Fashion Poses cover 1933 Smith and Ballard (published by) Drawing on paper Fashion Poses pamphlet cover Fashion illustrations captured the fantasy of fashion, especially during times of financial strife. The post depression fashions followed a tradition of becoming more serious as the 1930s advanced, resulting in minimal sophistication. The figure appears to be modeled after Jean Crawford, who had a strong impact on style during this period.
Kitchenware 1930s Artist Unknown Drawing on paper Images of kitchenware The model 1930s kitchen was thought to have top-notch appliances. As an alternative to metals, the development of plastics picked up in the 1930s. Melamine was one new component used in tableware-- it was combined with formaldehyde to become melamine resin, which could be molded.
Dinnerware 1930s Artist Unknown Drawing on paper Image of wheat patterned dinnerware These dishes were a limited edition set of Lenox china due to its defined pattern. This type of china was advertised for brides as they set up their homes for entertaining. The wheat pattern is symbolic of both fertiltiy and productivity.
Radio 1930 Artist Unknown Drawing on paper Image of radio Prior to the 1930s, radios still operated on batteries instead of electricity. The 1930s were part of “The Golden Age of Radio,” where shows ranged from comedy to radio plays and cooking shows. Radio became a valuable tool to deliver messages to a widespread audience, including style and fashion.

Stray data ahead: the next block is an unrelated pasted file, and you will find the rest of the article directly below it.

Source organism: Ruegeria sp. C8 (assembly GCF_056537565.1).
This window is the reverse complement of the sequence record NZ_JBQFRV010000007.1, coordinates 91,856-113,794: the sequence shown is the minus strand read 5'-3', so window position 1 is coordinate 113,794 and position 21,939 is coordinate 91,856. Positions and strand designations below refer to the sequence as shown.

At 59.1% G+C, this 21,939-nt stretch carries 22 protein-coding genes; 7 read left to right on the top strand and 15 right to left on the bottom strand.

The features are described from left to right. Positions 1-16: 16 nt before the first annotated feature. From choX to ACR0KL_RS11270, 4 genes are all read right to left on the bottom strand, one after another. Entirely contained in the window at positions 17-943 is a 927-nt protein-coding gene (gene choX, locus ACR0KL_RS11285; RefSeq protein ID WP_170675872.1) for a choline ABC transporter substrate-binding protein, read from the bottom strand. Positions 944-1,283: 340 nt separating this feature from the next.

Images of women in daywear and hats featuring T-strap shoe 1930s Artist Unknown Drawing on paper Images of women in daywear and hats featuring T-strap shoe Veils on hats created an alluring touch as Hollywood gained in popularity. The US suffered declines in employment, exports and manufacturing. Often, designers used available materials to enhance garments and accessories as economical and attractive options.
Women in lingerie 1931 Artist Unknown Drawing on paper Women in lingerie with additional style options Lingerie was typically made in soft pastel colors with a heavy and supportive structures. A one-piece undergarment called a singlette was commonly worn. Undergarments provided women with the opportunity to achieve desired silhouettes despite body types. Materials such silk and rayon with lace trim enabled textile and design technology to modify the body.
Female model advertising Spring fashions late 1920s/early 1930s Artist Unknown Drawing on paper Female model advertising spring fashions The transistion between the late 1920s and early 1930s saw a much more refined and feminine look in womenswear. Fashion began to transition due to the Great Depression and the rise in Hollywood movies. Screen actresses became fashion icons and their styles were quickly imitated and reproduced for the general pucblic.